Walking, NHS staff, pregnancy stress and cats in sunshine

A couple walking in the rain in the City of London.

A couple walking in the rain in the City of London. - Credit: PA

Redesign our streets to encourage walking

Nic Lee, De Beauvoir Road, Hackney, writes:

During the pandemic, people in London have rediscovered the simple act of walking – the oldest, cheapest and greenest transport there is. It has allowed us to stay healthy, happy and connected to those around us.

But lots of us still struggle with narrow, cluttered, uneven pavements; crossings that prioritise cars rather than people; and growing numbers of speeding vehicles.

That’s why I support Living Streets’ Manifesto for Walking - London. It calls for candidates in our mayoral election to pledge to tackle air pollution, transform our streets for people of all ages and abilities, make walking the natural choice for short journeys, and end pedestrian deaths and injuries on our roads.

It is time we redesigned our streets around people not cars. That way we can all continue to enjoy the benefits of walking and healthier, happier communities.


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We must protect brave NHS staff

Dr Gary Marlowe, chair, BMA London Regional Council, writes:

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Frontline doctors have very real concerns about the indirect and long-term impact of the pandemic on their patients’ health and on their own wellbeing.

Owing to more than a decade of underfunding, our NHS went into the pandemic short on staff, short on capacity and short resources.

Doctors and other healthcare workers are tired and exhausted and they must be given adequate time to rest and recuperate to avoid burnout. Many will need timely and ongoing support from psychological and occupational health services which can be a challenge in many areas. We need a commitment from health leaders that we will be given the right support needed to deal with the backlog.

Patients need assuring that the NHS is still open and that they can count on us to provide them with the care and treatment they need but government and local health care providers must be honest with the public about the need for a realistic approach to doing this.

We urgently need our local health leaders to work with frontline staff to lay out their plans for how we can move forwards to protect the welfare of health workers and give patients the life changing and life preserving treatments they need and minimise further deaths due to excessive waits.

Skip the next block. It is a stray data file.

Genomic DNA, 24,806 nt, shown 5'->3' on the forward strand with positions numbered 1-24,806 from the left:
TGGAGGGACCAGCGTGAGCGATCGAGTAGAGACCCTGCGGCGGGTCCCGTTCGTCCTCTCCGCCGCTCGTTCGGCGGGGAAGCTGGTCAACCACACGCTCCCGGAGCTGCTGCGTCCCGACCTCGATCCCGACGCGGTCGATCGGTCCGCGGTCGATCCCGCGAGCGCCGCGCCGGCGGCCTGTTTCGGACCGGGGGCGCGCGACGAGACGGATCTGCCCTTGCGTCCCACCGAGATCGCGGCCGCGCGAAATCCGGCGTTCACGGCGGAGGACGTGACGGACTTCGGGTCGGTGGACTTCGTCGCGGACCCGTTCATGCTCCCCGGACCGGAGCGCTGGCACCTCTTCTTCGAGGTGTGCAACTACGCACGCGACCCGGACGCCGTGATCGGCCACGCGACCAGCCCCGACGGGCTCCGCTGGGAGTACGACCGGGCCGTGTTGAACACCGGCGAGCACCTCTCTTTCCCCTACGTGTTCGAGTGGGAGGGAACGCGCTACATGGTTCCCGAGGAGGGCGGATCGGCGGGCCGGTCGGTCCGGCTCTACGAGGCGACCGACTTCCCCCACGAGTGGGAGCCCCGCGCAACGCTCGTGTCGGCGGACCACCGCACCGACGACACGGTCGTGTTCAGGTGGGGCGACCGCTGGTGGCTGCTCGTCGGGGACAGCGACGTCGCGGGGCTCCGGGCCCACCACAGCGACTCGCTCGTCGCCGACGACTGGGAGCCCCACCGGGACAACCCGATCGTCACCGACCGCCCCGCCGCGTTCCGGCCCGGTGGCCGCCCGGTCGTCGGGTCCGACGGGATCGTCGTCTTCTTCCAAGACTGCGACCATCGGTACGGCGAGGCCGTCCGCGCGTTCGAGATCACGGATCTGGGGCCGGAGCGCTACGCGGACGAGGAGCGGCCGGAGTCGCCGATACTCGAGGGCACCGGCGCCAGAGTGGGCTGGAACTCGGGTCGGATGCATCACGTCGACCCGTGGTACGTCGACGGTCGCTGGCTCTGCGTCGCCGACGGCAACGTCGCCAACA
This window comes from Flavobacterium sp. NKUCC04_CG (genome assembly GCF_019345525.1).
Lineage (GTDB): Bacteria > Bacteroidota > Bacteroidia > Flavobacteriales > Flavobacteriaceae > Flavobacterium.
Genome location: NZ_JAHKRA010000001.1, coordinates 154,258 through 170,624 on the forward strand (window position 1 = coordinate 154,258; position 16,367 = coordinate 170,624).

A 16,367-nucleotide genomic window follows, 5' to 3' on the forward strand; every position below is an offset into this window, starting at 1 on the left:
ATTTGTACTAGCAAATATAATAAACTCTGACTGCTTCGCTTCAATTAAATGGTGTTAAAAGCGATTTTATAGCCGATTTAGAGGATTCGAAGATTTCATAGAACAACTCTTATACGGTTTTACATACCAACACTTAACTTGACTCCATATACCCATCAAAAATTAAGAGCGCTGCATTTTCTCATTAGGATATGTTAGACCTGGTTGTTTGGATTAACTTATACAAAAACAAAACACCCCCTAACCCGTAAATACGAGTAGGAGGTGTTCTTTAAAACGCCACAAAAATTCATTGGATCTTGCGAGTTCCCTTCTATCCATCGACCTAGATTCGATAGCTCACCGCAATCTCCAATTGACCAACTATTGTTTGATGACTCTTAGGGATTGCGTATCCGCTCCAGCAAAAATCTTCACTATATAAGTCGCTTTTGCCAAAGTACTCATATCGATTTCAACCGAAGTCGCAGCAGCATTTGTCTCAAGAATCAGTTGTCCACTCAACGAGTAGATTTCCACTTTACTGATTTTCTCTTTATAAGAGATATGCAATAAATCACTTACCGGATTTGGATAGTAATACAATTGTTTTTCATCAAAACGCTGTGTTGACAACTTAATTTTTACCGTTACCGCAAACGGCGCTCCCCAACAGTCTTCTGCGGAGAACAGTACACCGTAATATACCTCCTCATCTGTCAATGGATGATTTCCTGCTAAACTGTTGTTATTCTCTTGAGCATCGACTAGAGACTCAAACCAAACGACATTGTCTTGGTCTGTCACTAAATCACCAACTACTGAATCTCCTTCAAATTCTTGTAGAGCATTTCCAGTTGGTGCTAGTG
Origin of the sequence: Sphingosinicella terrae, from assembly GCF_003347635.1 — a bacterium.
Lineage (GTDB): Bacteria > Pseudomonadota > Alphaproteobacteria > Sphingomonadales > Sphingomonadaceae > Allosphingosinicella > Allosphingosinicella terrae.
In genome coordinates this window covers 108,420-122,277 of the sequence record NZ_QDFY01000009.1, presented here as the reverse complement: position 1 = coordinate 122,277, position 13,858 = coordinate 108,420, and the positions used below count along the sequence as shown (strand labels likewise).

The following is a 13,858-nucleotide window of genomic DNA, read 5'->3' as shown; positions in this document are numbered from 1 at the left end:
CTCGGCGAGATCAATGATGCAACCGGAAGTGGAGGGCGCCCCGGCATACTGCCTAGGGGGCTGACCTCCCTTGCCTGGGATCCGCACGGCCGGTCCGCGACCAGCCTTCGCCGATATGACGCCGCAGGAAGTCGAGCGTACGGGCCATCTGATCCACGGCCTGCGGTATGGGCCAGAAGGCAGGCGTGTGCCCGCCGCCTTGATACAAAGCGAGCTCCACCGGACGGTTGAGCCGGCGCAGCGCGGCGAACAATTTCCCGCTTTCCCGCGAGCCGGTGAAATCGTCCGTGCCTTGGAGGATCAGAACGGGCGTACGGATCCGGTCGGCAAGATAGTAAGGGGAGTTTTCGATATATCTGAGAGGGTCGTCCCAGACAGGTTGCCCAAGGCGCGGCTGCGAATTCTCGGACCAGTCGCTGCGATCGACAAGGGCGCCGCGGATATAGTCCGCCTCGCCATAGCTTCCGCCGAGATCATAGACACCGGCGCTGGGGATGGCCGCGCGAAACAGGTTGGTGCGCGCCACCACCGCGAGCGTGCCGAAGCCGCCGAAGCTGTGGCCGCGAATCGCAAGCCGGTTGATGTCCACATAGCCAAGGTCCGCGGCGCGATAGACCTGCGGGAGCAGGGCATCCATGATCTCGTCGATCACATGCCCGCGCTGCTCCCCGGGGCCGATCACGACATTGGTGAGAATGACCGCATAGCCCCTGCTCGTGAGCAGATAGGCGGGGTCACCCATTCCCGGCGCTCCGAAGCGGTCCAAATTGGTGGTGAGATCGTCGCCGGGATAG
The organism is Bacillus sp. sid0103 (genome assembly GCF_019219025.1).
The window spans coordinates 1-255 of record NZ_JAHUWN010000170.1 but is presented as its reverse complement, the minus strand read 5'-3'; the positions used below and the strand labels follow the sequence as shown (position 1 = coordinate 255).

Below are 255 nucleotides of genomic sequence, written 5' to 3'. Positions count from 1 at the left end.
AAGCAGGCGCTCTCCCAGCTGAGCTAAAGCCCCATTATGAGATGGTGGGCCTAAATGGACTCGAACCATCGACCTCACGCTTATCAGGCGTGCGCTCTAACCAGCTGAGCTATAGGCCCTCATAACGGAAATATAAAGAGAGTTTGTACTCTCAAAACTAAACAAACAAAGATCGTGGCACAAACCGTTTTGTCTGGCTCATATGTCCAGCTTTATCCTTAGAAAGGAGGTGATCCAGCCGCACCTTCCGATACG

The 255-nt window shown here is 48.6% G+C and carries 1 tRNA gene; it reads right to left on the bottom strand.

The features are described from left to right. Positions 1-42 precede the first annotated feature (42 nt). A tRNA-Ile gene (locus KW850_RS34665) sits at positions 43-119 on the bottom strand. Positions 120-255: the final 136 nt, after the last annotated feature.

How we can help expectant parents

A woman with her husband eight months into her pregnancy.

One-in-five mums and one-in-10 fathers experience mental health concerns during pregnancy and after birth - Credit: PA Images

Margaret Gallagher, head of local campaigns, NSPCC, writes:

As many as one-in-five mums and one-in-10 fathers experience mental health concerns during pregnancy and after birth. In some areas, they are able to access the support they need while in others, they can’t. This could be due to a lack of services, funding, training or staff.

Between July and September 2020 5,175 women in London accessed specialist community perinatal mental services. This is likely to be the tip of the iceberg as many more women are suffering but do not reach the threshold for specialist support, or feel unable to seek help due to stigma.

To ensure new parents receive the help they need during this life-changing time, the NSPCC is urging people to sign up to its Fight for a Fair Start campaign.

The call comes as the UK marks Maternal Mental Health Week, led by the Perinatal Mental Health Partnership, between 3 and 9 May.

The pandemic has added even more pressure on families due to the anxiety and social isolation it has created.

Now more than ever it is vital no parent or baby is left behind and the services they need are there to support them – regardless of where they live.

Please help by lending your support to this important campaign so we can all give new mums and dads a voice and make them heard.

Pets are at risk from sunlight too

Dr Sarah Elliott BVetMed MANZCVS (Medicine of Cats) MRCVS, central veterinary officer, Cats Protection, writes:

With Sun Awareness Week taking place between May 3 and 9, Cats Protection would like to advise cat owners to be aware of the risks posed to their cat by the sun.

Pale-coloured cats, or those with unpigmented white noses or ears, are particularly at risk from the sun’s rays which can cause sunburn and skin cancer. 

Those affected can suffer long term damage including, in severe cases, having to have their ear tips removed to prevent the cancer from spreading.

Following a few simple tips owners can help protect their cat from the harmful effects of the sun. These include keeping them indoors on sunny days between 10am and 3pm, asking your vet for advice about suitable sunscreen and ensuring you provide plenty of shade to enable your cat to shelter from the sun’s rays.

For more information: Dangers of feline sunburn

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